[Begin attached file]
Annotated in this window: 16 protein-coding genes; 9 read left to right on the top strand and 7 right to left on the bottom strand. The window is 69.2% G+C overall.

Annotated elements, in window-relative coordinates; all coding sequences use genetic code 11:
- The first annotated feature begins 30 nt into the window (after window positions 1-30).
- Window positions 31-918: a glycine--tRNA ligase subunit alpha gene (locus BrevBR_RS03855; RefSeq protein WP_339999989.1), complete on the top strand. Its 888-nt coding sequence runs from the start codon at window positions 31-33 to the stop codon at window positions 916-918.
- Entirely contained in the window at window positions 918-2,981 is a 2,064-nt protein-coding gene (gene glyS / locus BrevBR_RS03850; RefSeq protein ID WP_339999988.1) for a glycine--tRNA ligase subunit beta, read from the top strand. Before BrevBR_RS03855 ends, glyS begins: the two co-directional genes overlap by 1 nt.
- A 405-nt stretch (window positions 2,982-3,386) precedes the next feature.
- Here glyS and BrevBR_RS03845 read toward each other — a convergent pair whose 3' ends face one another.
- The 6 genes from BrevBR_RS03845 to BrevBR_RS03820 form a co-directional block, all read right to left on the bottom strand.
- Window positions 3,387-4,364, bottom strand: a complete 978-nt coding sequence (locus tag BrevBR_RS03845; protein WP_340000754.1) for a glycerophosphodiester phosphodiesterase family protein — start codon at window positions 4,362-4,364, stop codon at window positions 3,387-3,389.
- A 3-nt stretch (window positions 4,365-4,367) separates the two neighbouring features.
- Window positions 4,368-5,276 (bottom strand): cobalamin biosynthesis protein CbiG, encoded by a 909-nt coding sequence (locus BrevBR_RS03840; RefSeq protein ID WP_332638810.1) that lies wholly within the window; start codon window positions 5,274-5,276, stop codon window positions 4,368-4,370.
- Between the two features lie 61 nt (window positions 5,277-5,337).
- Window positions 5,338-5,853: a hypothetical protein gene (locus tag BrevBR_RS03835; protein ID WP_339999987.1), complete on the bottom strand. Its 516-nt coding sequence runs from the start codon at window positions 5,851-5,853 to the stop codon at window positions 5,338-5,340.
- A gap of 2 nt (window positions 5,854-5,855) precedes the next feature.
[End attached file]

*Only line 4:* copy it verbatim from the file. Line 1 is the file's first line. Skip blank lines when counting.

- Window positions 31-918: a glycine--tRNA ligase subunit alpha gene (locus BrevBR_RS03855; RefSeq protein WP_339999989.1), complete on the top strand. Its 888-nt coding sequence runs from the start codon at window positions 31-33 to the stop codon at window positions 916-918.